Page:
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Let $\xi_{1}, \xi_{2}, \xi_{3}$ be i.i.d. $N(0,1)$. I'm attempting to compute the density of $\max \{\xi_{1}, \xi_{2}\} + \xi_{3}$. I know the density of $\max \{\xi_{1}, \xi_{2}\} $ is $2\Phi(y) \phi(y)$ and the density of $\xi_{3}$ is $\phi(s)$ so that the density of interest is the convolution $\int_{\mathbb{R}} 2\Phi(y) \phi(y) \phi(z-y)dy$. Is there any way to get at this expression, say, express it in terms of $\Phi$?

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Did you try integrating by parts? May be $\phi(y)$ as the second function? I am trying too, I'll post an answer if I succeed. – user21436 Apr 17 '12 at 9:26
up vote 0 down vote accepted

The density of $\max\{\xi_1,\xi_2\}$ is given by $$g(t):=\frac 1{2\pi}e^{-t^2/2}\int_{-\infty}^te^{-s^2/2}ds$$ so we want to compute $$f(x):=\frac 1{2\pi}\frac 1{\sqrt{2\pi}}\int_{-\infty}^{+\infty}e^{-t^2/2}\int_{-\infty}^te^{-s^2/2}ds\cdot e^{-(x-t)^2/2}dt.$$ We can write \begin{align*} e^{-t^2/2}e^{-(x-t)^2/2}&=\exp\left(-\frac 12(t^2+x^2-2xt+t^2)\right)\\\ &=\exp\left(-(t^2-xt)-\frac{x^2}2\right)\\\ &=\exp\left(-\frac{x^2}2\right)\exp\left(-\left(t-\frac x2\right)^2+\frac{x^2}4\right)\\\ &=\exp\left(-\frac{x^2}4\right)\exp\left(-\left(t-\frac x2\right)^2\right) \end{align*} hence \begin{align*}f(x)&=(2\pi)^{-3/2}\exp\left(-\frac{x^2}4\right)\int_{-\infty}^{+\infty}\exp\left(-\left(t-\frac x2\right)^2\right)\int_{-\infty}^te^{-s^2/2}dsdt\\\ &=(2\pi)^{-3/2}\exp\left(-\frac{x^2}4\right)\int_{-\infty}^{+\infty}\exp\left(-y^2\right)\int_{-\infty}^{y+x/2}e^{-s^2/2}dsdy. \end{align*} Put $h(x):=e^{x^2/4}(2\pi)^{3/2}f(x)$. We have \begin{align*} h'(x)&=\frac 12\int_{-\infty}^{+\infty}\exp\left(-y^2\right)e^{-(y+x/2)^2/2}dy \end{align*} and \begin{align*} \exp\left(-y^2\right)e^{-(y+x/2)^2/2}&=\exp\left(-\frac 32 y^2-xy-x^2/4\right)\\\ &=\exp\left(-\frac 32\left(y^2+\frac 23xy+\frac{x^2}6\right)\right)\\\ &=\exp\left(-\frac 32\left(\left(y+\frac 13x\right)^2-\frac{x^2}9+\frac{x^2}6\right)\right)\\\ &=\exp\left(-\frac{x^2}{12}\right)\exp\left(-\frac 32\left(y+\frac 13x\right)^2\right) \end{align*} hence \begin{align*} h'(x)&=\frac 12\exp\left(-\frac{x^2}{12}\right)\int_{-\infty}^{+\infty}e^{-3t^2/2}dt\\\ &=\frac 12\frac 1{\sqrt 3}\exp\left(-\frac{x^2}{12}\right)\int_{-\infty}^{+\infty}e^{-s^2/2}ds\\\ &=\frac 12\frac 1{\sqrt 3\sqrt{2\pi}}\exp\left(-\frac{x^2}{12}\right). \end{align*} We deduce that $$f(x)=\frac 12(2\pi)^{-3/2}\frac 1{\sqrt 3\sqrt{2\pi}}e^{-x^2/4}\int_{-\infty}^x\exp\left(-\frac{t^2}{12}\right)dt.$$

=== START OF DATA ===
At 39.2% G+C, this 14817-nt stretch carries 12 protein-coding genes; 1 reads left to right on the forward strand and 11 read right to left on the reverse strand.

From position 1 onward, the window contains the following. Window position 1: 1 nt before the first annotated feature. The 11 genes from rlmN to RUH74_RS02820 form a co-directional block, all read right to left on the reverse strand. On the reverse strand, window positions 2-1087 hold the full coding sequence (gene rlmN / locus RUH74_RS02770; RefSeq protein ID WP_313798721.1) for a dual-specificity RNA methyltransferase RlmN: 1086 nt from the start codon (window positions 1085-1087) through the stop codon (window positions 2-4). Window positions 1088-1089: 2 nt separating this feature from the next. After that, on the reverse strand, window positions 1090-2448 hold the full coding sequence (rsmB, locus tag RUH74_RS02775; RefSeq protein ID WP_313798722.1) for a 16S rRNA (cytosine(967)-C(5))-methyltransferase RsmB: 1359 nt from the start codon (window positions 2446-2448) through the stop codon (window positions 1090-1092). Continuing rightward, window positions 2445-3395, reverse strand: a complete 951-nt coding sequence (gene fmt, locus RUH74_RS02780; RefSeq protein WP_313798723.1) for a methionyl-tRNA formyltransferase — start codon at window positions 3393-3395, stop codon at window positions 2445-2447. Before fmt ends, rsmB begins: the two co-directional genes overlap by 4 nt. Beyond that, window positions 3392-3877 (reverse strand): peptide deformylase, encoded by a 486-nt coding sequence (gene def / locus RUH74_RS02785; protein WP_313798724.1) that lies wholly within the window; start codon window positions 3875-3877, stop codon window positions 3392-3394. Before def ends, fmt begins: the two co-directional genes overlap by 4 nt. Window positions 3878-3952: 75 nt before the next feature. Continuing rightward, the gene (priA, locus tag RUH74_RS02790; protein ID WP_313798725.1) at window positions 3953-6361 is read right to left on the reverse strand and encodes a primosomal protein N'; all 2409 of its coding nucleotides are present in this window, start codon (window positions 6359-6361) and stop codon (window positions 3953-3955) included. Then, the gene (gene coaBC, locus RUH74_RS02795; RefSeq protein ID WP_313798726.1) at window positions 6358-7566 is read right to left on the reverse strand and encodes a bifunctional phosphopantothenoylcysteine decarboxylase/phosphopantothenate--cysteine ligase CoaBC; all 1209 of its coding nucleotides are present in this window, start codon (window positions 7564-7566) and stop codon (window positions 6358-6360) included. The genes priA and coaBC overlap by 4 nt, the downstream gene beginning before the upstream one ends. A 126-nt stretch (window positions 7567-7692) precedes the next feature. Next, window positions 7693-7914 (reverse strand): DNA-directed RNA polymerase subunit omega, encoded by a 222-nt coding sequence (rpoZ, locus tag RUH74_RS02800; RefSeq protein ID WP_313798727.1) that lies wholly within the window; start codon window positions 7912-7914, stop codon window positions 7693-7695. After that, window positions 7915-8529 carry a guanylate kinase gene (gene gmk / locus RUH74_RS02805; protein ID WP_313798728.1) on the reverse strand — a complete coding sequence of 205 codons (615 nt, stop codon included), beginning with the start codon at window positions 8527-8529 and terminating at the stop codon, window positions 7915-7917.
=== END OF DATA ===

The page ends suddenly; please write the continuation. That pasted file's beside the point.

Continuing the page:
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thank you, much appreciated – Red Rover Apr 18 '12 at 6:02
One question: I'm getting that your expression for $g$ is off by a constant of 2. Am I just calculating wrong or...? – Red Rover Apr 18 '12 at 6:22
Also, is there an easy way to generalize this for $\xi_{3}$ having variance $\sigma^{2}$? or will I have to perform this calculation again with the messy completion of squares...? – Red Rover Apr 18 '12 at 7:35
I missed the constant $2$, I will edit it. For the generalization, you can make the substitution $t':=\frac{x-t}{\sigma}$ in the expression of $f$; I think it will give you a nicer integral to compute. – Davide Giraudo Apr 18 '12 at 8:35

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